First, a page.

STARCOM Gets a New Commander at a ‘Hinge in Space Force History’

Brig. Gen. Timothy Sejba took over as the head of Space Training and Readiness Command on July 20, succeeding Maj. Gen. Shawn N. Bratton as the Space Force looks to upgrade its test and training infrastructure and develop new doctrine and tactics. 

In a ceremony at Peterson Space Force Base, Colo., Chief of Space Operations Gen. B. Chance Saltzman called this moment a “hinge in Space Force history,” saying command of STARCOM is “a huge responsibility.” 

“The challenges before us are immense,” Saltzman said. “But so too, are the opportunities. From advancing our technological prowess to enhancing our capabilities in the domain, we must remain at the cutting edge of innovation. Our ability to adapt, to stay ahead of emerging threats and seize new frontiers will be instrumental in maintaining our superiority in space. And that begins with our Guardians and the doctrine, testing, training, and education that STARCOM provides.” 

Saltzman has emphasized test and training since his confirmation hearing to be CSO, telling lawmakers at the time that the Space Force needs simulators and testing ranges to ensure Guardians are practiced in operating space systems under stress, when adversaries are trying to jam or attack space capabilities. He has also called for developing new operational concepts and tactics.

STARCOM is at the forefront of Saltzman’s drive to field “resilient, ready, combat-credible forces.” Bratton outlined some of those efforts during a May webinar with the Mitchell Institute for Aerospace Studies, noting he wanted to shift away from traditional classroom learning for Guardians. 

“Now the discussion is, ‘Why aren’t we flying a spacecraft in training? Why aren’t we getting some sort of reps and sets, some sorties in, in the training environment?’” Bratton said. “And that alleviates some of the training burden that we placed on the operational units.” 

Bratton, who has been nominated for a third star to become deputy chief of space operations for strategy, plans, programs, and requirements, had a productive tenure at STARCOM. Under his leadership, STARCOM created a Space Force Basic Military Training curriculum and pioneered the Space Force’s unique approach to a War College, partnering with Johns Hopkins University for that kind of leader developmental education. STARCOM also stood up and expanded new exercises like Polaris Hammer and Black Skies.  

The command also had a hand in culture: Under Bratton’s watch, STARCOM launched the USSF’s unique patching ritual, in which BMT graduates receive their first Space Force patch as a hand-me-down from a seasoned Guardian, along with a letter by that other Guardian to inspire the start of their Space Force careers.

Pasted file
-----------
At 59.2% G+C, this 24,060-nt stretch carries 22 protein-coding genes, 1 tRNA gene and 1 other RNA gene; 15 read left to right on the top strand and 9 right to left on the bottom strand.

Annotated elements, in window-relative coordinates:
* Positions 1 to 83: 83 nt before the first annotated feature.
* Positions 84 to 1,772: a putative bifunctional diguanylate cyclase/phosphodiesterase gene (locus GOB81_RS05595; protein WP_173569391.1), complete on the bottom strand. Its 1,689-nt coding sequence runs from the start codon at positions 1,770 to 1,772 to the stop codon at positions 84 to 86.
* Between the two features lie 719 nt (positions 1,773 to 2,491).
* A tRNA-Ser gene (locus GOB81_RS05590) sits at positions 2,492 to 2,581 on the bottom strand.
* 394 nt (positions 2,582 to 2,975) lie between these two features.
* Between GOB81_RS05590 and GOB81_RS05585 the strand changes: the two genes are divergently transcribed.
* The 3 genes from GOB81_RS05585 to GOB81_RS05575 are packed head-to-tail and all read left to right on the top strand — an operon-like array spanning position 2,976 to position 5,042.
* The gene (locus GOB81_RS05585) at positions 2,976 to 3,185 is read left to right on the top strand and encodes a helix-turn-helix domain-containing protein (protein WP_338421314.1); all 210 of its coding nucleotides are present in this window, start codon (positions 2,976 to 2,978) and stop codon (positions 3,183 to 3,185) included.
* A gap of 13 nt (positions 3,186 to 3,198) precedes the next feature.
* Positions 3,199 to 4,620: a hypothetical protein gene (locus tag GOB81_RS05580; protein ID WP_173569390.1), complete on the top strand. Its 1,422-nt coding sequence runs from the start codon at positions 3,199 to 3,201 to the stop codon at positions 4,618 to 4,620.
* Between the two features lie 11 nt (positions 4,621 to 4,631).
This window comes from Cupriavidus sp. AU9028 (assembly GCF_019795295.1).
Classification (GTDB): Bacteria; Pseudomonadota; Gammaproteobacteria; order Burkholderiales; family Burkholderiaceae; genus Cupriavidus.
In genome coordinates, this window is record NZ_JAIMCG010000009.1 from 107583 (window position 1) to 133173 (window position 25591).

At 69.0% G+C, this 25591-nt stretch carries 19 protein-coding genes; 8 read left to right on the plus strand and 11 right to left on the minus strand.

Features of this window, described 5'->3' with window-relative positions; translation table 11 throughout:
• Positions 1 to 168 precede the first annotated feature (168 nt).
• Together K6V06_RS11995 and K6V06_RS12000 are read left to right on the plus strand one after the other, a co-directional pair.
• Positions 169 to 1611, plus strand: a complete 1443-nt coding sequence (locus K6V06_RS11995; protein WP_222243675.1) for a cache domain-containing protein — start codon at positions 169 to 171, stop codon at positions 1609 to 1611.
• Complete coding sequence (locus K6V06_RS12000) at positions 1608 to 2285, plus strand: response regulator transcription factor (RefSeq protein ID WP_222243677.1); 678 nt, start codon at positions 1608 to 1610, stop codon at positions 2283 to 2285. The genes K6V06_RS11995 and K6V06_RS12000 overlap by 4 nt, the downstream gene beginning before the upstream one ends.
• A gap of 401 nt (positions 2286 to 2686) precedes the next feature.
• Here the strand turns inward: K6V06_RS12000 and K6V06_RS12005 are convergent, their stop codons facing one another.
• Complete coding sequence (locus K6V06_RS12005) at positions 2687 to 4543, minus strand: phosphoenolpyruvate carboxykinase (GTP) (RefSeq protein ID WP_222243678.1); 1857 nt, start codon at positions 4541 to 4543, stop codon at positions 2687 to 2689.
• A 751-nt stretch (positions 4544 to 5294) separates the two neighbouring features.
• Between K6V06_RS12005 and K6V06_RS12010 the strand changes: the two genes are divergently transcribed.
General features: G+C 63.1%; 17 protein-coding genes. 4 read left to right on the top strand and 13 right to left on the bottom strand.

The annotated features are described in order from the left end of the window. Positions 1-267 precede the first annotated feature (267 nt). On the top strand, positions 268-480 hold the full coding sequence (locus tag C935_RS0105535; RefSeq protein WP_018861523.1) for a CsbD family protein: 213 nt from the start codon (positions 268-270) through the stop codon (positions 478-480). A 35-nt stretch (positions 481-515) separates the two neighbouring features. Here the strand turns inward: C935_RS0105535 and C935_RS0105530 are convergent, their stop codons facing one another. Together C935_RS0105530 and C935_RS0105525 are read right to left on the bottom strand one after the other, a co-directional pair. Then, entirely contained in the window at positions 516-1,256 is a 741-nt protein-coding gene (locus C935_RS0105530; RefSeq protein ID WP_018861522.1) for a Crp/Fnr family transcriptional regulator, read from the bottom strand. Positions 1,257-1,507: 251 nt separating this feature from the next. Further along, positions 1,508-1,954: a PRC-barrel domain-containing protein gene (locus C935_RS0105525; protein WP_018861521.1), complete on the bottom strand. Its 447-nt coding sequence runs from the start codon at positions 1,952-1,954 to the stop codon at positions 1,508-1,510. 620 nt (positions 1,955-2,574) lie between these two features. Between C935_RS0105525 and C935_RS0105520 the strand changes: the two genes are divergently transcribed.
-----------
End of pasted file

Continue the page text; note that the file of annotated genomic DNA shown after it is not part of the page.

“There are three things needed to set those conditions for culture,” Bratton said July 20. “One, the sense of joining an organization that is greater than yourself. Two, the sense of achievement by accomplishing something difficult. And three, the use of ceremony and ritual in positive ways. And we’ve done all three of those things for the Space Force.” 

Bratton now awaits confirmation to his new post, along with some 250 other general and officers whose promotions are on hold, caught up in a political stand-off pitting Alabama Republican Sen. Tommy Tuberville against the Biden administration over a Defense Department policy that pays for travel and leave for members seeking abortion or other reproductive services not available where they are stationed.

He passed the guidon to Sejba, previously USSF’s program executive officer for battle management and command, control, and communications. Perhaps the biggest task on Sejba’s plate: Developing the the National Space Test and Training Complex (NSTTC), a collection of sensors and assets on the ground and in orbit that Guardians will use to try out new tactics and new systems. 

At the same time, he’ll oversee a field command still in transition—the Department of the Air Force announced in June that it has selected Patrick Space Force Base, Fla., as the preferred location for STARCOM’s permanent headquarters, with the goal of moving there starting in the fall of 2024. That’s in addition to four of its five Deltas that still need to move to their permanent homes. 

“We must continue to push, to increase our capacity and capability to field combat-ready forces,” Sejba told Guardians at the change of command ceremony. “This includes fully standing up the command and finalizing the basing of our Deltas. It also means delivering an operational test and training infrastructure that enables Guardians to test, train, and develop tactics in an operationally relevant environment to achieve full spectrum readiness.” 

In the meantime, there will still be plenty to do, Bratton said. “There’s more doctrine to write, more exercises to host, more systems to test, classes to teach, more readiness to build,” he said. “There are always more Guardians to prepare.”